Introduced: 4 states

States with further action

Passed at least one chamber: ID and TX

Enacted: NJ

Click here for current status of state policy

In March, an IDAHO House committee defeated a measure that would have authorized the state to apply to the federal government for a waiver to expand eligibility for Medicaid-covered family planning services. This expansion would have covered parents whose children are enrolled in the state's SCHIP program and women aged 19 and older who get medical services through the Medicaid Pregnant Women and Children Program. The measure also passed the Senate in March.

(ENACTED) In April, INDIANA Gov. Mitch Daniels (R) signed legislation that directs the state to apply to for a federal waiver to expand eligibility for Medicaid-funded family planning services to women for two years following a Medicaid-funded delivery. The measure specifically excludes coverage of contraceptives \x93intended to terminate a pregnancy after fertilization\x94 in a clear attempt by the measure's supporters to exclude coverage of emergency contraception (and potentially other hormonal methods that could act after fertilization). The measure passed the Senate in February and the House in March. It went into effect when signed.

In April, the TEXAS Senate adopted a measure that would require the state to apply for a waiver to expand Medicaid eligibility for family planning service to women aged 18 or older with incomes is below 185% of poverty, who also participate in another public assistance program. The expansion would exclude services related to emergency contraception. Organizations that provide abortion services would be ineligible to participate or to be used as referral resources by program participants. The measure is awaiting consideration by the House.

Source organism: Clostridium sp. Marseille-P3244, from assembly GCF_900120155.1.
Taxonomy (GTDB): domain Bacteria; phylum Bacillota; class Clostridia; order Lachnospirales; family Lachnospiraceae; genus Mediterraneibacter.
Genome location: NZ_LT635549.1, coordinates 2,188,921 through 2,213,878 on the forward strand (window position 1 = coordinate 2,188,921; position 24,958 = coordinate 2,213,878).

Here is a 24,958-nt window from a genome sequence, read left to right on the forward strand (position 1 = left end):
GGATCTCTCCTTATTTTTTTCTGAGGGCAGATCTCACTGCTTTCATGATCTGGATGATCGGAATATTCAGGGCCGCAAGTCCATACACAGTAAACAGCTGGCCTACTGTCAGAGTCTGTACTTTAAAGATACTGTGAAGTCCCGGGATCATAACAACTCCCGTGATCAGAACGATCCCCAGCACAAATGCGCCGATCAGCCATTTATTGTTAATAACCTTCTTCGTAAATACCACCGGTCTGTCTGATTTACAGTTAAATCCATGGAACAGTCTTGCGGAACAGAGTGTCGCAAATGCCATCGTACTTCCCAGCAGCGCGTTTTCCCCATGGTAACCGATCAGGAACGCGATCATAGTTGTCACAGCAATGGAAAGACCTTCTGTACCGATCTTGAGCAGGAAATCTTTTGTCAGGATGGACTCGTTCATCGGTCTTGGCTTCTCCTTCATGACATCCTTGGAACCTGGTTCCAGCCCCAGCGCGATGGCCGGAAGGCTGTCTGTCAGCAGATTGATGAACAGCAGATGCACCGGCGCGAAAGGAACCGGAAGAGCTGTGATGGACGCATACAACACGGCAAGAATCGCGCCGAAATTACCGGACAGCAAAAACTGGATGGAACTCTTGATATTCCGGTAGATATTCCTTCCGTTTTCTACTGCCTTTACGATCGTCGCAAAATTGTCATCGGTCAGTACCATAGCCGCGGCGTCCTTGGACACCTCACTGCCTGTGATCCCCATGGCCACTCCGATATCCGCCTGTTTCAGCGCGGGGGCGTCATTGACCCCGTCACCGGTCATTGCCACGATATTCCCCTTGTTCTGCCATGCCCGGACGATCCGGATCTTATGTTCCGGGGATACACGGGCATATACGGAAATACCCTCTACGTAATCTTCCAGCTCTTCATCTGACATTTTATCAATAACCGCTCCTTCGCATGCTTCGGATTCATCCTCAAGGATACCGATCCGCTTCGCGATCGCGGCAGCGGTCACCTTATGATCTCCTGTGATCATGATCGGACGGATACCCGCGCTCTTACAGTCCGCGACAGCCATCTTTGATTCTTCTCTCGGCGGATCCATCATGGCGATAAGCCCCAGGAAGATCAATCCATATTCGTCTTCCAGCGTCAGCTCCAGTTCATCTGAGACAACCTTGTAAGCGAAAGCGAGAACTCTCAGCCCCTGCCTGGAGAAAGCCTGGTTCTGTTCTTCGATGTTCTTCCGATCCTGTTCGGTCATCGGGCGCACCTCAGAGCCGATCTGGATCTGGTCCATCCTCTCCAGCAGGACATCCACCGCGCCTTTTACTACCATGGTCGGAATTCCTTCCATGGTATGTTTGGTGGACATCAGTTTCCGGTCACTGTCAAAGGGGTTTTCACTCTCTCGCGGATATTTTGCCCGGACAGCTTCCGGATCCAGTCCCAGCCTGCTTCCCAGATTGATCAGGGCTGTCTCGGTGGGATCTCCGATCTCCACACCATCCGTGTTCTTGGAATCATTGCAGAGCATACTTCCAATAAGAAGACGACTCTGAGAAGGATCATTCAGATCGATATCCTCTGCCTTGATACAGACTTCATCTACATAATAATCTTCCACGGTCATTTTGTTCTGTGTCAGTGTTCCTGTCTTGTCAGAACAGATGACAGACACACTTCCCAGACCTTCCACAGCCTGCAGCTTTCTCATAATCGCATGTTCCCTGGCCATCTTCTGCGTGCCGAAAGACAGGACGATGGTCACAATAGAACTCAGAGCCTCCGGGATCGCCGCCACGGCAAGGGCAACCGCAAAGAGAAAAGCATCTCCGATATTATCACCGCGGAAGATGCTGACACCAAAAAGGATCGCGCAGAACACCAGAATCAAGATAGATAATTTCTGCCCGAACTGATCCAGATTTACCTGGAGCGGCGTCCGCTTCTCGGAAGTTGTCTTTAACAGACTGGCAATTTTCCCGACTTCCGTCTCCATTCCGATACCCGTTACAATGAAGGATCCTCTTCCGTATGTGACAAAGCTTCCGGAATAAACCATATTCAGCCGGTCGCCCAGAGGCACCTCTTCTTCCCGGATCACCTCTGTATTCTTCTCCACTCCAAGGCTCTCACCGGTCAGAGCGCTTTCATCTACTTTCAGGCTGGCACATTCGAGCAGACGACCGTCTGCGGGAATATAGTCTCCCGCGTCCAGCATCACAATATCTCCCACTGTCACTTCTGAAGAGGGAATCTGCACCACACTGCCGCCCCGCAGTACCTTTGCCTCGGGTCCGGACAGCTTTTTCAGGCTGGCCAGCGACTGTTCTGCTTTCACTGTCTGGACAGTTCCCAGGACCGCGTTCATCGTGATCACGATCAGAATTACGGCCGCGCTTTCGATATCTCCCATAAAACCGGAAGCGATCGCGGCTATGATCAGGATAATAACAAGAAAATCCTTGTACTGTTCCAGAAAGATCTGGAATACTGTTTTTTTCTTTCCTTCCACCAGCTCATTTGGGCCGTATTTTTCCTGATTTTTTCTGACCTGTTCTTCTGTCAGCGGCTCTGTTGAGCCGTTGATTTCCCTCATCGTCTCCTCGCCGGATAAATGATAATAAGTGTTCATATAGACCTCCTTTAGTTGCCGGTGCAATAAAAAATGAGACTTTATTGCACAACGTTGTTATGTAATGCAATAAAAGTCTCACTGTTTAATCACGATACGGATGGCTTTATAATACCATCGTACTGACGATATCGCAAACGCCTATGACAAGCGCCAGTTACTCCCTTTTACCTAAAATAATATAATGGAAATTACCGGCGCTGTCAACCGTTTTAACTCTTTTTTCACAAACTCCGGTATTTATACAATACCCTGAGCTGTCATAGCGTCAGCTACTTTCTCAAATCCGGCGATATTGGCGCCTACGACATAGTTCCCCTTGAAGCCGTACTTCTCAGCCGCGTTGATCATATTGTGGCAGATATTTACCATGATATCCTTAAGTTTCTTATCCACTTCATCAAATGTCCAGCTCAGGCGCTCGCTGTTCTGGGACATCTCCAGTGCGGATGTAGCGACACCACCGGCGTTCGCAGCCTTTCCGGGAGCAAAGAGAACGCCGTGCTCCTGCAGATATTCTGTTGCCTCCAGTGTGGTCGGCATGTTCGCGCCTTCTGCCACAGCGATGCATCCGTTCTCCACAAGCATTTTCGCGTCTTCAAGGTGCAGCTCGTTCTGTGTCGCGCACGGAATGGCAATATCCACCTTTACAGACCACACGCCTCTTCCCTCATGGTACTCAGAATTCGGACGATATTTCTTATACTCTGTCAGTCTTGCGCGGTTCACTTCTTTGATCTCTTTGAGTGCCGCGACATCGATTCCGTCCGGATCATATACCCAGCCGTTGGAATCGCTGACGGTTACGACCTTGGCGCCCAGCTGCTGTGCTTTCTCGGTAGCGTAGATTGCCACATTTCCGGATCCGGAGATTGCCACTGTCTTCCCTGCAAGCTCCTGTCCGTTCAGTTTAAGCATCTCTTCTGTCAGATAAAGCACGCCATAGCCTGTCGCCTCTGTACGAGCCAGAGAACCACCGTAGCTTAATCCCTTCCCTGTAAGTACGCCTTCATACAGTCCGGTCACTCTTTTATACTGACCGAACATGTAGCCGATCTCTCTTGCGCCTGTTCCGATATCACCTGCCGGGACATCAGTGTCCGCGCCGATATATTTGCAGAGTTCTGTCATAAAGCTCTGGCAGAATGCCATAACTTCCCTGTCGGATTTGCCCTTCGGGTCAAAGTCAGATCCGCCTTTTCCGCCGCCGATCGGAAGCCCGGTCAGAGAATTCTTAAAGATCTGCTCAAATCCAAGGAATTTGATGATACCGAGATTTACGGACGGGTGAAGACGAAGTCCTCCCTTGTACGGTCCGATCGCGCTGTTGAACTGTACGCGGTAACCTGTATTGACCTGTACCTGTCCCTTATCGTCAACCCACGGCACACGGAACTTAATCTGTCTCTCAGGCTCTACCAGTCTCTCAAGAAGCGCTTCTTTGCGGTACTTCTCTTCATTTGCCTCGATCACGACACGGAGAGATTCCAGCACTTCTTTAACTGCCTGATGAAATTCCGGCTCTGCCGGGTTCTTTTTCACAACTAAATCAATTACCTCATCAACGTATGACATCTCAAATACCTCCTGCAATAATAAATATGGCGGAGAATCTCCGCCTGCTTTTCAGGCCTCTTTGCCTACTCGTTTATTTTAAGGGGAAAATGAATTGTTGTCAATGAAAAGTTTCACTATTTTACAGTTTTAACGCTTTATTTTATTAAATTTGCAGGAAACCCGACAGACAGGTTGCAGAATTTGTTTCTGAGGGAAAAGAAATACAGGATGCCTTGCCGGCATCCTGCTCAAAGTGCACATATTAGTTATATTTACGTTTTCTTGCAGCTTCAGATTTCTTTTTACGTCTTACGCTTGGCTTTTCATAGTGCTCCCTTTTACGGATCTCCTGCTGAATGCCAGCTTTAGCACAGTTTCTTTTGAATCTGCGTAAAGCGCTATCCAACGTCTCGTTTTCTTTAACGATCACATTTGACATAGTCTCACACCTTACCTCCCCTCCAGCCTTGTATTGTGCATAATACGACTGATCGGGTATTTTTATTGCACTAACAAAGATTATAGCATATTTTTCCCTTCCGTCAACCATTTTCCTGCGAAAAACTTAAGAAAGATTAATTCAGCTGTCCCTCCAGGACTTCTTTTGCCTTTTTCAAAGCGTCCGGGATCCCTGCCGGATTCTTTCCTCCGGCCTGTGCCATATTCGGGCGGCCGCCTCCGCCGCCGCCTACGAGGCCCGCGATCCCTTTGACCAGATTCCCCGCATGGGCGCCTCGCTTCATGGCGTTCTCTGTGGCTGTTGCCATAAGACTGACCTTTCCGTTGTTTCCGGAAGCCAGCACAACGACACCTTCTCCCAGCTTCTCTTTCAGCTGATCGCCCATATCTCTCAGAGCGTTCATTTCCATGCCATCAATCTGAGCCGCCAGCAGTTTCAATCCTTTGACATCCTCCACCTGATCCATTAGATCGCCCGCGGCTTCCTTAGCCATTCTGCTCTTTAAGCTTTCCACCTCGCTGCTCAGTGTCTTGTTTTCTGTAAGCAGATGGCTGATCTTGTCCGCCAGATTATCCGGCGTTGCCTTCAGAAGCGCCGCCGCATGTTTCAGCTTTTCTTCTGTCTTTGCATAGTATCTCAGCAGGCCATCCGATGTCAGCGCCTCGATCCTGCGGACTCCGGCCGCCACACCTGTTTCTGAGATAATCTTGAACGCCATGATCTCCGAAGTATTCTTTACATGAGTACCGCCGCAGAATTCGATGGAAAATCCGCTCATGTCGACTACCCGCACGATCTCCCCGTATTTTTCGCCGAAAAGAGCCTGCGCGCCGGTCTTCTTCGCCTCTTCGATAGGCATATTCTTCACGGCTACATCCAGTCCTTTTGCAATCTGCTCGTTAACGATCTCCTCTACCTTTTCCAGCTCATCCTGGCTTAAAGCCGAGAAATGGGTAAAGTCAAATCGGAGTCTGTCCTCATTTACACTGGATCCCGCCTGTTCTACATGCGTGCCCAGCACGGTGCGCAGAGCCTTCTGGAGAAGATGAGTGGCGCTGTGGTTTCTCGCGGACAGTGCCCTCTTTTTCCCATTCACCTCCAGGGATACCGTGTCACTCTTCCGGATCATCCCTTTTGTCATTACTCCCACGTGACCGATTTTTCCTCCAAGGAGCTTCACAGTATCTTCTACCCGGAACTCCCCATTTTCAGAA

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PREGNANCY & BIRTH

See also:

REFUSAL CLAUSES

Fetal and Pregnant Woman Assault

Introduced: 29 states

States with further action

Passed at least one chamber: AL, FL, IL, KS, MD and OK

Enacted: AZ and WV

In April, the ALABAMA House passed a measure that would include a fetus as a \x93person\x94 for purposes of the state's criminal homicide and assault codes. The bill includes an exemption for standard medical care and abortions. The measure is awaiting passage by the Senate.

(ENACTED) In April, ARIZONA Gov. Janet Napolitano (D) signed into law a measure amending the state's criminal code to consider a fetus as a person for purposes of the state's murder, negligent homicide and manslaughter codes. The new law will take effect in August.

In April, both chambers of the FLORIDA legislature passed a measure that would include a viable fetus as an independent victim in cases of vehicular manslaughter committed while under the influence of alcohol or drugs. The measure includes exemptions for any actions taken by the pregnant woman. The Senate-passed measure is awaiting concurrence by the House.